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Durga Puja (Bengali: দুর্গা পূজা), also known as Durgotsava or Sharodotsava, is an annual Hindu festival originating in the Indian subcontinent which reveres and pays homage to the Hindu goddess Durga and is also celebrated because of Durga's victory over Mahishasur. It is celebrated all over the world by the Hindu Bengali community but it is particularly popular and traditionally celebrated in the Indian states of West Bengal, Bihar, Assam, Tripura, Odisha, Jharkhand, Uttar Pradesh (eastern parts) and the country of Bangladesh. The festival is observed in the Indian calendar month of Ashwin, which corresponds to September–October in the Gregorian calendar. Durga Puja is a ten-day festival, of which the last five are of the most significance. The puja is performed in homes and public, the latter featuring a temporary stage and structural decorations (known as pandals). The festival is also marked by scripture recitations, performance arts, revelry, gift-giving, family visits, feasting, and public processions. Durga Puja is an important festival in the Shaktism tradition of Hinduism. Durga Puja in Kolkata has been inscribed on the Intangible cultural heritage list of UNESCO in December of 2021.

As per Hindu scriptures, the festival marks the victory of goddess Durga in her battle against the shape-shifting asura, Mahishasura. Thus, the festival epitomizes the victory of good over evil, though it is also in part a harvest festival celebrating the goddess as the motherly power behind all of life and creation. Durga Puja coincides with Navaratri and Dussehra celebrations observed by other traditions of Hinduism.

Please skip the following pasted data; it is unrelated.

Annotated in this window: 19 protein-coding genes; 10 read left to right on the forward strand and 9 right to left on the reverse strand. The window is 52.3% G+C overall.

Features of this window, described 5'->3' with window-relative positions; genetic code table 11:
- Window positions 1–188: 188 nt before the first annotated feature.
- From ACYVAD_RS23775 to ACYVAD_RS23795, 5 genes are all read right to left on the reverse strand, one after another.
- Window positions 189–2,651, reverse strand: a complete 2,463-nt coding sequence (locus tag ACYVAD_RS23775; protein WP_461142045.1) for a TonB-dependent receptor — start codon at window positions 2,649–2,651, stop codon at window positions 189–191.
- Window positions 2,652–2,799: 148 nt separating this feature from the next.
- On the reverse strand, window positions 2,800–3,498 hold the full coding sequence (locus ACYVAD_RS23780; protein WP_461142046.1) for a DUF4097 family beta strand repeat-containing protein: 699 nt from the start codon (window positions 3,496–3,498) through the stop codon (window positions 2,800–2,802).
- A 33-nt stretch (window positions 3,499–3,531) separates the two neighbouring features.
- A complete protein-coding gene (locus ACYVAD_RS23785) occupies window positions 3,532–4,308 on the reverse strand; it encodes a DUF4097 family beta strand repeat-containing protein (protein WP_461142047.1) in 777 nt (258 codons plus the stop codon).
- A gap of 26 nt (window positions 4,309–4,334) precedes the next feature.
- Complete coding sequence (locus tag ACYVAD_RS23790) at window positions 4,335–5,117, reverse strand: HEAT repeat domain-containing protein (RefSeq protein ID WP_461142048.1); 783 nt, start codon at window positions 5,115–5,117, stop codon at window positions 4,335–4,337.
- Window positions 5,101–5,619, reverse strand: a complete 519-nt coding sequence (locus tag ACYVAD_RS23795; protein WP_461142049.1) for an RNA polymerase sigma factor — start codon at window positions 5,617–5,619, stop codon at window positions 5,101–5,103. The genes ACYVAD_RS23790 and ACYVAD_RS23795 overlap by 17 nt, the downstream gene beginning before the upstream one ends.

The primary goddess revered during Durga Puja is Durga but celebrations also include other major deities of Hinduism such as Lakshmi (the goddess of wealth and prosperity), Saraswati (the goddess of knowledge and music), Ganesha (the god of good beginnings), and Kartikeya (the god of war). In Bengali and Odia traditions, these deities are considered to be Durga's children, and Durga Puja is believed to commemorate Durga's visit to her natal home with her beloved children. The festival is preceded by Mahalaya, which is believed to mark the start of Durga's journey to her natal home. Primary celebrations begin on the sixth day (Shasthi), on which the goddess is welcomed with rituals. The festival ends on the tenth day (Vijaya Dashami) when devotees embark on a procession carrying the worshipped clay sculpture-idols to a river, or other water body, and immerse them, symbolic of her return to the divine cosmos and her marital home with Shiva in Kailash. Regional and community variations in celebration of the festival and rituals observed exist.

Durga Puja is an old tradition of Hinduism, though its exact origins are unclear. Surviving manuscripts from the 14th—century provide guidelines for Durga Puja, while historical records suggest that royalty and wealthy families were sponsoring major Durga Puja festivities since at least the 16th-century. self-published source? The prominence of Durga Puja increased during the British Raj in the provinces of Bengal, Odisha and Assam. However, in modern times, the importance of Durga Puja is more as a social and cultural festival than a religious one, wherever it is observed.

Over the years, Durga Puja has morphed into an inseparable part of Indian culture with a diverse group of people celebrating this festival in their unique way while on tradition.

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